Fashion is on the move. So what will set tomorrow’s aside from all others? Given our love affair with all things style, it’s quite the romantic question to ponder. Although certain styles come back to entertain (and, at times, “haunt”) us about every 10 years or so, we indulge in the romance of this cyclical occurrence through the re-purposing of old styles executed by new designers. Again, fashion… Is on the move. Perpetually in motion, always evolving, the real wringer becomes: What drives the movement itself?
Alterations in product distribution methods such as the “See Now, Buy Now” model and “interference” from social media, are all having their own noticeable repercussions on the global fashion market.
China China China
Broken record? Nope. I mean what I say and I say what I mean. Just think how globalization has provided the creative commune with a perpetual incentive for students, artists, entrepreneurs, scientists and other talented individuals to study abroad with ease, to immerse themselves in alternative cultures and to climb the international ladder of success. Not to mention, it provides emerging markets with opulent opportunity to sing their unheard prose and praise.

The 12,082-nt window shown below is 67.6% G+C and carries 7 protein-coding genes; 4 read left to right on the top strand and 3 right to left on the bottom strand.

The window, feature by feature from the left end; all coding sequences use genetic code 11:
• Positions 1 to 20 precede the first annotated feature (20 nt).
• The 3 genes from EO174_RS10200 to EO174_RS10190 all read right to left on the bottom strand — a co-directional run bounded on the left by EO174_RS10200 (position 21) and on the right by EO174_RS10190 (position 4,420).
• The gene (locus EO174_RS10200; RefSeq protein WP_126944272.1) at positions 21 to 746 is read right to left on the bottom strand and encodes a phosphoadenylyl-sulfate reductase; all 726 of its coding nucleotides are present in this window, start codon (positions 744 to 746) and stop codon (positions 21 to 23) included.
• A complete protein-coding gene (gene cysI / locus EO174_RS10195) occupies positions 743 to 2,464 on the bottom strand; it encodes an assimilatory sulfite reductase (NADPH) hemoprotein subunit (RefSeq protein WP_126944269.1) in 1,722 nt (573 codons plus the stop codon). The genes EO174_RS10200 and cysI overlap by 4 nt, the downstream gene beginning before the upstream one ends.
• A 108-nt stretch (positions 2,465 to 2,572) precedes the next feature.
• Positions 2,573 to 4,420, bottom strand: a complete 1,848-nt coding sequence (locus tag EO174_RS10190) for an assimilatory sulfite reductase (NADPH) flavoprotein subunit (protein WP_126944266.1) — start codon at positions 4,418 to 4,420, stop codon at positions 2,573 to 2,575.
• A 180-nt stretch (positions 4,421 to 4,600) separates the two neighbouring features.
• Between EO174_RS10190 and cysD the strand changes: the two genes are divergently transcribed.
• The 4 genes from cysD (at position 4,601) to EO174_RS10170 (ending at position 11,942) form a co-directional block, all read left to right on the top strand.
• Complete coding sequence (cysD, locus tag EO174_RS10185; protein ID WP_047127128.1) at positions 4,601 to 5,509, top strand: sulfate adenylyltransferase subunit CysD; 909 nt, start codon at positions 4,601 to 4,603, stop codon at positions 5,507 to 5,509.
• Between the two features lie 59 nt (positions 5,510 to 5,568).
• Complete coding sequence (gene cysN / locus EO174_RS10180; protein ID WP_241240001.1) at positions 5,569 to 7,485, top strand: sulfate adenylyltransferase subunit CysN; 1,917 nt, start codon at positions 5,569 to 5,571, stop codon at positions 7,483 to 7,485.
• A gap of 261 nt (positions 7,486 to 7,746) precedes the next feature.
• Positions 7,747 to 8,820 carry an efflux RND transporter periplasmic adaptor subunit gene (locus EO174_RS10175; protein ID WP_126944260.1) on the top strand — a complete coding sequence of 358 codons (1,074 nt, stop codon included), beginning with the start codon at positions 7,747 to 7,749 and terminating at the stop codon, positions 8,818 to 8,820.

So, one more time for the cheaper seats in the back: China!
Many would not view China as emerging. In fact, it feels like anything but, given the country’s financial and economic successes in and impact on global business. Yet once again, we only speak of the moolah market. Why don’t we talk about China’s creative players for a change? As of late, shifts in the business model surrounding fashion week, alterations in product distribution methods such as the “See Now, Buy Now” model and “interference” from social media, are all having their own noticeable repercussions on the global fashion market. How does that saying go, again? One person’s trash is another person’s treasure? Not to say “fashion week” is metaphorical “trash”, but the truth of the matter is that emerging designers are filling in the gaps left wide open by industry old-timers who in turn are finding new routes to maneuver their place in the future fashion industry.